Hot and cold complaints. Because buildings aren’t typically occupied in full on day one, if the MEP systems were not properly commissioned prior to being turned over to the owner, there is no certainty that they will be capable of meeting the design intent once the building is fully occupied. System loads and building systems operations vary based on occupancy and season, and often cannot be optimized until a building is fully occupied.
In another example, when a building is turned over during the winter months, the performance of the cooling systems cannot be tested unless a simulated load is induced, or seasonal testing is performed. The same applies to testing the heating systems during the summer months. Typically, this type of testing is only performed during a formal commissioning process.
Damper systems are another good example. Depending on specifics of the climate, outside air dampers left open beyond the fall or the spring will create an adverse heating or cooling response in the building, requiring the chillers or boilers to work harder to compensate for the unnecessary outside air in the space, possibly exceeding their rated capacity. Any and all of these likely scenarios can prompt hot and cold complaints from building occupants. When these complaints become a common occurrence, it’s time to reevaluate the MEP systems.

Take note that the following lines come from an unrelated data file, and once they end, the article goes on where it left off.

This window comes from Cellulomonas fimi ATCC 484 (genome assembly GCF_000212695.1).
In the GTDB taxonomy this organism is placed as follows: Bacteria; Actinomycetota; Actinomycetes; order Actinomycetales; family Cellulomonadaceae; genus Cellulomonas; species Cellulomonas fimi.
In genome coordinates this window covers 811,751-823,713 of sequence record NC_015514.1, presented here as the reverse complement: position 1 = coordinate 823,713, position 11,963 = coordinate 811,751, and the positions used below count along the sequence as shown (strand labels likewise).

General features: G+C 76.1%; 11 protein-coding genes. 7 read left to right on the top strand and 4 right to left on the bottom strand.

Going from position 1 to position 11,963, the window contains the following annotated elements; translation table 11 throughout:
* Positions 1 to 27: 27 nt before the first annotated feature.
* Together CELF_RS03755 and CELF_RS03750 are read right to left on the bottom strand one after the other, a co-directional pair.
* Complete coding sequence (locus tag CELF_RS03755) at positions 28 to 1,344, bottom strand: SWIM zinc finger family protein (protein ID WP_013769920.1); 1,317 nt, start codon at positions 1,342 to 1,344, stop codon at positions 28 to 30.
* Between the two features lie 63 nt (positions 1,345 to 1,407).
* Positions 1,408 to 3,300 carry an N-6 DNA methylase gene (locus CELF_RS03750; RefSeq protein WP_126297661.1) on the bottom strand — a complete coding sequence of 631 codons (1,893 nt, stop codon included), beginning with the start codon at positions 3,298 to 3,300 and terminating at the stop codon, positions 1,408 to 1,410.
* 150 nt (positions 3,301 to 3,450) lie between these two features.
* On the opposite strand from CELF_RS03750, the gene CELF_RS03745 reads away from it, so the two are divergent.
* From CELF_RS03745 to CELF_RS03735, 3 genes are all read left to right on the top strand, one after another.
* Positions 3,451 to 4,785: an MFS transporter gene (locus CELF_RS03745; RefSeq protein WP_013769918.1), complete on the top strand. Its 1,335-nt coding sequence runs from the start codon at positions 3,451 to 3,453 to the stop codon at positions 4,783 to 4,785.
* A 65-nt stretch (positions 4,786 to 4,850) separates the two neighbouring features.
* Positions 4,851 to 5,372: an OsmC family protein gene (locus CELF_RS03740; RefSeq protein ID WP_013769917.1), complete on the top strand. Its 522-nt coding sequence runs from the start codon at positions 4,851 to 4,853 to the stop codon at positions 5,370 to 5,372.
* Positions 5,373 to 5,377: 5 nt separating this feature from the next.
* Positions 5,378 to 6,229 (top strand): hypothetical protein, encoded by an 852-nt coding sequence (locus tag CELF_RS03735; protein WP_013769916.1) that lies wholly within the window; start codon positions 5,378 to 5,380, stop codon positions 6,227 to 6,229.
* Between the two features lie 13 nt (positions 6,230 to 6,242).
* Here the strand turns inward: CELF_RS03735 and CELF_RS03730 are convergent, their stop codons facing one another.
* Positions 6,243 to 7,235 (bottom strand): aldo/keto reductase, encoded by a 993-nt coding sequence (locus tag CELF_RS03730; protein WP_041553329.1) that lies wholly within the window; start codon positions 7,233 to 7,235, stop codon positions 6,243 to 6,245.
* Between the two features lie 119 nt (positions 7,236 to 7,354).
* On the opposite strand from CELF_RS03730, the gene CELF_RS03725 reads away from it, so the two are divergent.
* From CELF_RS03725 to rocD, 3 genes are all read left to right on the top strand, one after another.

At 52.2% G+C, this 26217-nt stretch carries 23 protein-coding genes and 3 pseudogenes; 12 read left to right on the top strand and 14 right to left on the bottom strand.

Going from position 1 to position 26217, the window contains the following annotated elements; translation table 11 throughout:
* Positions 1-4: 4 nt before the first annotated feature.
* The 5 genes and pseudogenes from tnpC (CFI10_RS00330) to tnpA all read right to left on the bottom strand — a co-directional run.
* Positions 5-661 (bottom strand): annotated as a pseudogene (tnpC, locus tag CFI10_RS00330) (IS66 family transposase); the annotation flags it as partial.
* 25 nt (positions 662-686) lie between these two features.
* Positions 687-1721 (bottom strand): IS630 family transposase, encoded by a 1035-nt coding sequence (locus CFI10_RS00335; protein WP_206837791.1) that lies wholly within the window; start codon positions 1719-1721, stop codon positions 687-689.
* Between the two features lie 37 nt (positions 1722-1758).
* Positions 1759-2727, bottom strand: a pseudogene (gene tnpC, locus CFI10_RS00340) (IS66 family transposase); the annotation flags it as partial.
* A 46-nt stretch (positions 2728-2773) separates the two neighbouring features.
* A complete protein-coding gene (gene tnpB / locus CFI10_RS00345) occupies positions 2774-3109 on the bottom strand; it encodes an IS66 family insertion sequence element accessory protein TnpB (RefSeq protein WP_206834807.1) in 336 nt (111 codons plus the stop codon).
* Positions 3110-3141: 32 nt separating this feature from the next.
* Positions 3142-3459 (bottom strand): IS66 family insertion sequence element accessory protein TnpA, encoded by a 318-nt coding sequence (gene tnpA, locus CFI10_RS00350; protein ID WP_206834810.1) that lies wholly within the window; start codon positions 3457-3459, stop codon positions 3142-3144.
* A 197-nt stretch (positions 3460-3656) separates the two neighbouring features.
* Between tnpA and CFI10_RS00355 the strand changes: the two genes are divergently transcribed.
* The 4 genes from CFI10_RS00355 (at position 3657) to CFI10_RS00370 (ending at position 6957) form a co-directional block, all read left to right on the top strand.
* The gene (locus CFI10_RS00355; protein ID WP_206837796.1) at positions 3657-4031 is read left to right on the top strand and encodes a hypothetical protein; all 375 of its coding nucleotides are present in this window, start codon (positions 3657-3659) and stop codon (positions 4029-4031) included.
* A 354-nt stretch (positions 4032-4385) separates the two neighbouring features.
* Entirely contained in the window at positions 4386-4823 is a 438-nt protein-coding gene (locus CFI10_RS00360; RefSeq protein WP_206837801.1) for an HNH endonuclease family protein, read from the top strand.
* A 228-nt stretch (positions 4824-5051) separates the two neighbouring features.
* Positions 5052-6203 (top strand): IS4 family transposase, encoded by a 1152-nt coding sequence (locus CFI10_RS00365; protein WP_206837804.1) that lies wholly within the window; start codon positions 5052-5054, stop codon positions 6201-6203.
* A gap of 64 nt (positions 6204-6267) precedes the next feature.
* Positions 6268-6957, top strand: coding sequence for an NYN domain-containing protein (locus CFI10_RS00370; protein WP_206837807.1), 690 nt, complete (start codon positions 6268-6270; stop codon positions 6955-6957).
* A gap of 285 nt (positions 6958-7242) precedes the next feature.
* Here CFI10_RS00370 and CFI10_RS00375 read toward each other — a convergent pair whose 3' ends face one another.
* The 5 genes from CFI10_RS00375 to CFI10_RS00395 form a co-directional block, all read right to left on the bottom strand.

Additionally, over time, a wide range of changes can be made to the building’s HVAC system in response to hot and cold complaints, which can detune the system, throwing it out of whack. When a Cx agent goes back to re-verify the system and its controls as a whole, it’s possible to correct what was changed over the years and identify the root causes of these complaints.
Initial design and installation flaws. Without a third-party commissioning agent on board from day one of a new building’s initial design, design flaws may not be identified and resolved until installation or the building has experienced various operational phases. Some examples include: incorrectly locating thermostats on the design drawings; a pressure sensor not installed at the optimal location for a VAV system; valves installed backward in the field; under- or over-sized equipment that may also lack the proper redundancy to meet the owner’s expectations for the building.
In this case, retroCx provides a proactive approach to solving problems that no one knew existed, which can make the difference between a fully functional building and one that is flawed from day one.
Higher than anticipated energy costs. This red flag can be the first indication to building owners and operators that the energy efficient MEP equipment they installed isn’t living up to their expectations.